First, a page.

This is a fascinating image. It shows a rabbit in the role of a noble. He is riding with his hawk as any noble would but this is absurd.
First of all the noble is replaced with a rabbit. Rabbits are an easy subject for anthropomorphic fantasies. In the modern day, we can think of Brer Rabbit, Peter Rabbit and Buggs Bunny so I suspect this character, long lost in the midst of time, is of the same ken.
Just like Buggs Bunny and Peter Rabbit he has turned the tables on his hunter. He is riding a hunting dog like a pony. In this next image, the rabbit is thuming his nose, the classic insult from Shakespeare’s Romeo and Juliet at a dog hanging from a tree. Clearly, the Medievals enjoyed as much as we do the reversal of fortune between the hunter and hunted. Remember the black humour of those poachers being eaten by lions.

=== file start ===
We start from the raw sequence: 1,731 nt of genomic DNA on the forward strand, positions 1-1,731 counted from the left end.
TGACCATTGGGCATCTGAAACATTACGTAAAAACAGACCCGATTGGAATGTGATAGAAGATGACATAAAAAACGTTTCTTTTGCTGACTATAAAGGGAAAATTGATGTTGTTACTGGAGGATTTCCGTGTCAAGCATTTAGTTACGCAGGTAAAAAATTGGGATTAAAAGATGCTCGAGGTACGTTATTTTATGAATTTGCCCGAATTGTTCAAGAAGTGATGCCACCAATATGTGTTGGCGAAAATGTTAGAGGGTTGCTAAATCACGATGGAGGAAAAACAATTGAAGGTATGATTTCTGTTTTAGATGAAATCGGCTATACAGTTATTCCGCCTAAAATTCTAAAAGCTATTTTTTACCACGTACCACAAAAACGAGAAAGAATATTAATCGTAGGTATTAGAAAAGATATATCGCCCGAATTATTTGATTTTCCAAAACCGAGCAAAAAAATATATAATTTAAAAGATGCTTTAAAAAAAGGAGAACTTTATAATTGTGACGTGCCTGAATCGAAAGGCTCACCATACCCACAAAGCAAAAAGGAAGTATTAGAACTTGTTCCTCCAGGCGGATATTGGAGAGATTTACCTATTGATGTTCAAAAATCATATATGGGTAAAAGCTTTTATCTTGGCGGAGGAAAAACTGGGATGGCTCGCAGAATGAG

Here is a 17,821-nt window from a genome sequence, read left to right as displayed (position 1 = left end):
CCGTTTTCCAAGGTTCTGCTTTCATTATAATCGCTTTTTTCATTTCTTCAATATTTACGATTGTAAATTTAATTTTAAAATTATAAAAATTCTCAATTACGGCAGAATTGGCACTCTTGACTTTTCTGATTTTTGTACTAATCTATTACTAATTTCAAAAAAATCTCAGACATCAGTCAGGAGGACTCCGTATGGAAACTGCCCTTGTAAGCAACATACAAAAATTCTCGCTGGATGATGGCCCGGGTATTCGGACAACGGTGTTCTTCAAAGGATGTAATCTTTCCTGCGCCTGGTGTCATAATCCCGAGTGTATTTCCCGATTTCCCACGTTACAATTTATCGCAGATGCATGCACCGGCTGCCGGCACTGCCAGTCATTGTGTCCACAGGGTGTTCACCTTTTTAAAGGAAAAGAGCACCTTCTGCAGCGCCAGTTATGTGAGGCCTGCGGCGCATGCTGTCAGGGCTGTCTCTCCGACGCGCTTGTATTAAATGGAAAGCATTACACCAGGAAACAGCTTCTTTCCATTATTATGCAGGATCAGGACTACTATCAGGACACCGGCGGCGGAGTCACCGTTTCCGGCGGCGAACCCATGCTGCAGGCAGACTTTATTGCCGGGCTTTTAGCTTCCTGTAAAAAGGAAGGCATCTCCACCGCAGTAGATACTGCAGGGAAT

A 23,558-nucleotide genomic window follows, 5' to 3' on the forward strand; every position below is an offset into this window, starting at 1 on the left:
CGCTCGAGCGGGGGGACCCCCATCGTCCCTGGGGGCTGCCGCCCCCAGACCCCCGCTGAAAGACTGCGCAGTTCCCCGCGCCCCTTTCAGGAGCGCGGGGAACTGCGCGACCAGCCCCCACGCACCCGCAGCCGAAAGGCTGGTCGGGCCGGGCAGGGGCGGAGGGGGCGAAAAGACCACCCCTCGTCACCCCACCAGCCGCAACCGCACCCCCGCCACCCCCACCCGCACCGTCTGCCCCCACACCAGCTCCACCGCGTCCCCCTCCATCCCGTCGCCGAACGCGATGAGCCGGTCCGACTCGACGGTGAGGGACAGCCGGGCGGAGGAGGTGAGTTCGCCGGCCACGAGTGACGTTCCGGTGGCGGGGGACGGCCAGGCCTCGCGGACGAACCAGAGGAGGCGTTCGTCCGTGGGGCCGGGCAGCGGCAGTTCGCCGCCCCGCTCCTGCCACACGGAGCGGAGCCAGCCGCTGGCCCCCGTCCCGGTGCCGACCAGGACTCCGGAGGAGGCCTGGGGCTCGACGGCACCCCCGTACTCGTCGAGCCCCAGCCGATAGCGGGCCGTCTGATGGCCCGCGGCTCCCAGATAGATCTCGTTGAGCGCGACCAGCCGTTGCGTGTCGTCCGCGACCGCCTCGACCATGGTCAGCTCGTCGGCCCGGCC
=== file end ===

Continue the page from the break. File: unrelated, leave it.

I suspect that the rabbit heroes were also representative of the class struggles of the Medieval town in the same way that Raynard the Fox represented the struggles of a good man living in an evil time. The black pleasure of the evil henchman being tricked into a difficult situation by his greed.
The absurdity of the image is completed by the hawk. Complete with glove the rabbit is going hawking with a snail. The speed, grace, and beauty of the falcon replaced by the slimy, slow and clumsy earthbound snail.